Equine First Aid Kit Essentials

While we do everything we can to protect our horses, sometimes accidents happen.  Sometimes it seems our horses will search out any way possible to injure themselves despite our best efforts, which is why its good to always have a fully stocked vet kit in the barn.  In addition to the equine first aid kit outlined below, you should always have a human first aid kit in the barn.

It’s important to remember to replace things as you use them and as they near expiration date for items that haven’t been used.

With many things on this list it is important to know how to properly apply/use the item.  We recommend working with your veterinarian to discuss what items would be best for your first aid kit and how to use those items, this kit lists items we feel would be helpful but your vet may have other recommendations.   Items with an * are ones we think its especially important that you talk with your vet about.  It is very  important to know how to properly wrap your horses leg/hoof and give medications!

Equine First Aid Kit

Betadine or Chlorhexadine solution – wash cuts/scrapes.  mix with epsom salts for a foot soak

rubbing alcohol

SWAT ointment – can put over small wounds to help prevent flys from bothering the area

Bottle contact solution

Alushield spray – aerosol bandage apply after thoroughly cleaning the wound.  helps to keep flys away and bacteria out

Vaseline – coat thermometer before use, can use for mild bit rubs (if your horses bit is rubbing you want to check your tack to make sure it is the correct size and adjusted correctly)

Diaper rash cream 

Furazone /Furafree – can be used as a wound ointment, can be used in a sweat.  If using furazone its important to wear gloves.

Triple Antibiotic cream 

DMSO – often added to a sweat (be cautions using this product and what products you mix it with).  Always wear gloves when applying.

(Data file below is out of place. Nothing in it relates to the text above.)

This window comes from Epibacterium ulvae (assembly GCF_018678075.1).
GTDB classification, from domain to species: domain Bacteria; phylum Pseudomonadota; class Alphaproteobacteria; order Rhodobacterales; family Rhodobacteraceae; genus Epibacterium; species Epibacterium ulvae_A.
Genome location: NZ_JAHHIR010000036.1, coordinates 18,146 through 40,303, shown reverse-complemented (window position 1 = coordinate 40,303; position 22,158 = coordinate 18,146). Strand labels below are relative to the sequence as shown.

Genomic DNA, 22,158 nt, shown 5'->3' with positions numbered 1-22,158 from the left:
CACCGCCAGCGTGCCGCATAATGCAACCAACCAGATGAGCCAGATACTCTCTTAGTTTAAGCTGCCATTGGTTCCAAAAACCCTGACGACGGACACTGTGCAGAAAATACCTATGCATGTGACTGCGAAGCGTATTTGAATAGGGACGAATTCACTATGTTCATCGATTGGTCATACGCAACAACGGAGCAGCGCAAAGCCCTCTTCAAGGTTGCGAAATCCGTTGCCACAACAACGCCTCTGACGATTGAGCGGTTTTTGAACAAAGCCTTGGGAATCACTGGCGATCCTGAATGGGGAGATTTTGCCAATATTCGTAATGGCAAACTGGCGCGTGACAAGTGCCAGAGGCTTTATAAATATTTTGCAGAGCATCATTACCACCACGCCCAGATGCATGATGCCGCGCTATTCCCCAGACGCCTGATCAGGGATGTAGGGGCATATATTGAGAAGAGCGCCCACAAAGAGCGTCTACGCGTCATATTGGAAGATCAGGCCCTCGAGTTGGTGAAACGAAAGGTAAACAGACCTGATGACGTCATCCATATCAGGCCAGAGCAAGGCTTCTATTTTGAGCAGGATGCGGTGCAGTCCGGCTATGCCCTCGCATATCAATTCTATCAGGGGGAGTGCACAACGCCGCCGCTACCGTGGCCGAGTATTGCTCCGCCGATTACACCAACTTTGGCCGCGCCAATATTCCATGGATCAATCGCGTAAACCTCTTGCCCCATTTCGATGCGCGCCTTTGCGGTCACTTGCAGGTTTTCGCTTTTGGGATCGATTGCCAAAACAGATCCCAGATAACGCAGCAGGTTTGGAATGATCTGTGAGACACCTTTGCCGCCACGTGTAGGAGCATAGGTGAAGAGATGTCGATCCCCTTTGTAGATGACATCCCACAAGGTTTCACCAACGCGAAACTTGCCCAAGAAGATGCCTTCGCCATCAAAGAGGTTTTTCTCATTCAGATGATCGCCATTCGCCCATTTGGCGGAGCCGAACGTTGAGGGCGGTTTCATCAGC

Derma gel – used for wounds and provides a barrier to keep bacteria out of the wound while it heals

epsom salts  – mix with warm water and betadine for a foot soak.

Electric kettle –  used to heat water very quickly. You want to be careful not to use boiling water on your horse but you can mix with cold water until desired temperature.

epsom salt poultice 

Deluxe Equine Slipper   used for hoof injuries.  Keeps the hoof clean and avoids the typical cotton, vetwrap, elasticon and duct tape bandage.

animalintex poultice  pads – soak and use to treat hoof abscesses or to poultice a leg

poultice – use on legs after a hard workout or to help tighten up an injury, make sure not to use typical poultice over any open skin.  poultice is often applied and then covered with wet paper and then a standing bandage *

clear cling wrap – used for a sweat bandage *

sterile non stick guaze 


mazi pads –can use to help cover and stop the bleeding on an injury

roll cotton – can use for wrapping a leg/covering an injury *

clean stable wraps – want to have a set for the fronts and a set for the hinds

flashlight with batteries 

disposable latex gloves – these are used often around the barn!  use when applying poultice to make clean up easier, when treating a wound, whenever using Furazone, DMSO and many other products

thick work gloves 

wire cutters 

clean bucket – label first aid use only 

clean tub for foot soaking 

tall tub for icing (clean muck tub) 

clean sponge 

clean washcloths  – we like to keep clean washcloths in a sealed plastic baggie.

clean towels (hand and body size) 

new, clean flymask 

bandage scissors – these are safety scissors for when removing a wrap from the horse.



duct tape 




hoof pick 

electrolyte paste 

electrolyte powder 

equiotic pasteprobiotic paste for horses.

60 CC syringes

 30 CC syringes to 

10 CC syringes

instant heat and ice packs 

Banamine (we recommend the tube for ease of use.  If you choose to use the injectable form remember that it is never to be given IM.  Injectable banamine is for IV use) *

Bute *

sedative – talk to your vet about this.  It’s often a good idea to have a sedative or a calming agent on hand for an anxious horse.


The University of Minnesota talks about Basic First Aid for your Horse and Preparing for Emergencies – this can be a helpful resource to have and a good starting point when talking with your veterinarian about what you can do to be prepared.


One thought on “Equine First Aid Kit Essentials

  1. Emily Davis says:

    Wow! You share is very useful and nice information that every horse owner should. We all know because of enough safety, accidents may happen sometimes. As a horse owner, we do so many things for our horse safety. First Aid Kit for a horse is very important in case of an accident. I added some of the important things in my First Aid kit. But by reading this blog, I added Triple Antibiotic Cream, diapers, wire cutters, electrolyte paste, 60 cc syringes, and duct tape. I keep handy this first aid kit in my carry bag. Thanks for sharing such useful information.

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